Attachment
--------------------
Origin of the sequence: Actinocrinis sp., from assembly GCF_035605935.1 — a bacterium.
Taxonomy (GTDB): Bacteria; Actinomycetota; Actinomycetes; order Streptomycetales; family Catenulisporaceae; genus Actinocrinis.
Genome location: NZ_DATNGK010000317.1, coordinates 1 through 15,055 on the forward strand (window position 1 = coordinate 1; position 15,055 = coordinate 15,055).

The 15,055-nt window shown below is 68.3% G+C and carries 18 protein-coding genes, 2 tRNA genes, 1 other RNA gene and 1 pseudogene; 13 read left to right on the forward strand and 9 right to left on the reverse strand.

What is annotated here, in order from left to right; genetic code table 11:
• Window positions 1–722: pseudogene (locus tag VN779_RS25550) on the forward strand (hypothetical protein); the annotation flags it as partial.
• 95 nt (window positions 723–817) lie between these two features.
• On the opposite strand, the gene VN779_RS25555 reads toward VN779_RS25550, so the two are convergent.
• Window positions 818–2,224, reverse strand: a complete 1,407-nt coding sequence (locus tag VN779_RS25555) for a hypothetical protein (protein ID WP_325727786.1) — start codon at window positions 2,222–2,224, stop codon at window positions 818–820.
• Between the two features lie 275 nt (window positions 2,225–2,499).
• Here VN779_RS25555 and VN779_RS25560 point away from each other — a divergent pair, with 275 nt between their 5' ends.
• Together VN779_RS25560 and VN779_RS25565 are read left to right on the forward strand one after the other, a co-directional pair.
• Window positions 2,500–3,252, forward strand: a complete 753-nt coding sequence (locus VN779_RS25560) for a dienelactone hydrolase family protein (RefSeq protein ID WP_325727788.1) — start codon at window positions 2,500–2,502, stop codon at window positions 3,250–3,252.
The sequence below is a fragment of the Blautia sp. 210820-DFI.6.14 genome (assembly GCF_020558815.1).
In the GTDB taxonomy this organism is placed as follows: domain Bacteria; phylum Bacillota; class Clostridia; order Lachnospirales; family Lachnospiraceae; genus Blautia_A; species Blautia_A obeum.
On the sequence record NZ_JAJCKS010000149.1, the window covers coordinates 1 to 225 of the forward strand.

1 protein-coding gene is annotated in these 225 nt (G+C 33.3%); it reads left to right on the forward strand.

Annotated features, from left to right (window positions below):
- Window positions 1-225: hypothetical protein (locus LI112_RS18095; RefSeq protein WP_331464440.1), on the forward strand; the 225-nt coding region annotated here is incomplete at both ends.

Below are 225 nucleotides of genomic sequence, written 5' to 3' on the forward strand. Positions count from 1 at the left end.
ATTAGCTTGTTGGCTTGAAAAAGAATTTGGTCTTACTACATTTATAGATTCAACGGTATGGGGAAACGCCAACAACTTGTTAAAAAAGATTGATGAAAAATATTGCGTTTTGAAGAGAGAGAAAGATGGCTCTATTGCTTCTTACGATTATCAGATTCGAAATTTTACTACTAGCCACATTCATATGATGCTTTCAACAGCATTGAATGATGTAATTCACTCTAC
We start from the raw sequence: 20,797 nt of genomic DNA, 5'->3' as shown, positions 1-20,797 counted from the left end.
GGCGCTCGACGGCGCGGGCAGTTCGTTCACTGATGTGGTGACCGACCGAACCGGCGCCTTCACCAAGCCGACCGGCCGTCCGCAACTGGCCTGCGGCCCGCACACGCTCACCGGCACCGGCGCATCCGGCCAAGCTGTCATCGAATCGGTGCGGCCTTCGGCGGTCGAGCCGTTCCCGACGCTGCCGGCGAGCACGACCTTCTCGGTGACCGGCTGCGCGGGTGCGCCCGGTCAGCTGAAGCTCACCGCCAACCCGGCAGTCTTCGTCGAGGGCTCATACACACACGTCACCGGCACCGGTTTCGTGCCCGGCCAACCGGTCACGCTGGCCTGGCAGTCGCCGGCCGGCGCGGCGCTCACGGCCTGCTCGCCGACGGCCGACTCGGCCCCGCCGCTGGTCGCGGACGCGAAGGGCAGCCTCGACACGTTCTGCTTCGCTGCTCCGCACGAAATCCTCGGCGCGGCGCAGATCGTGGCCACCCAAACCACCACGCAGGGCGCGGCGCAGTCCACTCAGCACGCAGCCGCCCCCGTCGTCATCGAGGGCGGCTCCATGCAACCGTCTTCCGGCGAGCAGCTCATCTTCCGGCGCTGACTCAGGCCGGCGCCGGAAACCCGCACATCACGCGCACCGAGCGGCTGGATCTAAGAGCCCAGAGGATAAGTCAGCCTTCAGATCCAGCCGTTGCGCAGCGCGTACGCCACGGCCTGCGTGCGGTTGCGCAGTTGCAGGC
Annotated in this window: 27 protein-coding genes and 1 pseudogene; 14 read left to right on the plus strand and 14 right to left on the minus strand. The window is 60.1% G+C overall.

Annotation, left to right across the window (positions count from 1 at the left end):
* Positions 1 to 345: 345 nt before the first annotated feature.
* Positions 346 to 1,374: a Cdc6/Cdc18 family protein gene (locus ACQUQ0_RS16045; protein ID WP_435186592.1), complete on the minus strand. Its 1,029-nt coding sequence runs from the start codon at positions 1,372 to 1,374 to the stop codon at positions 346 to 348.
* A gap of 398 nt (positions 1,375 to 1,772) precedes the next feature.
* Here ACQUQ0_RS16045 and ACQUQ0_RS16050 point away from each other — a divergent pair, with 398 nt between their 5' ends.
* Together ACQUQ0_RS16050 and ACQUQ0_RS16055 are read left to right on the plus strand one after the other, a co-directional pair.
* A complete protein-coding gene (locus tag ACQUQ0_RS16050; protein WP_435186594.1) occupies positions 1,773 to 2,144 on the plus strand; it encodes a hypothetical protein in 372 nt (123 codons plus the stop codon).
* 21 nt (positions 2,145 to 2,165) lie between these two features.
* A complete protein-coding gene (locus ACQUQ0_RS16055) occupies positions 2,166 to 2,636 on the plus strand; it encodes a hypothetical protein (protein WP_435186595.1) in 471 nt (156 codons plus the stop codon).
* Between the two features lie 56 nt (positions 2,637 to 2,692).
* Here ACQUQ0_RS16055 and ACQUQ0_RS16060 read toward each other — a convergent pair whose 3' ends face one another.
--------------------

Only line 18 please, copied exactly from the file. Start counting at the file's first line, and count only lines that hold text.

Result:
Annotated features, from left to right (window positions below):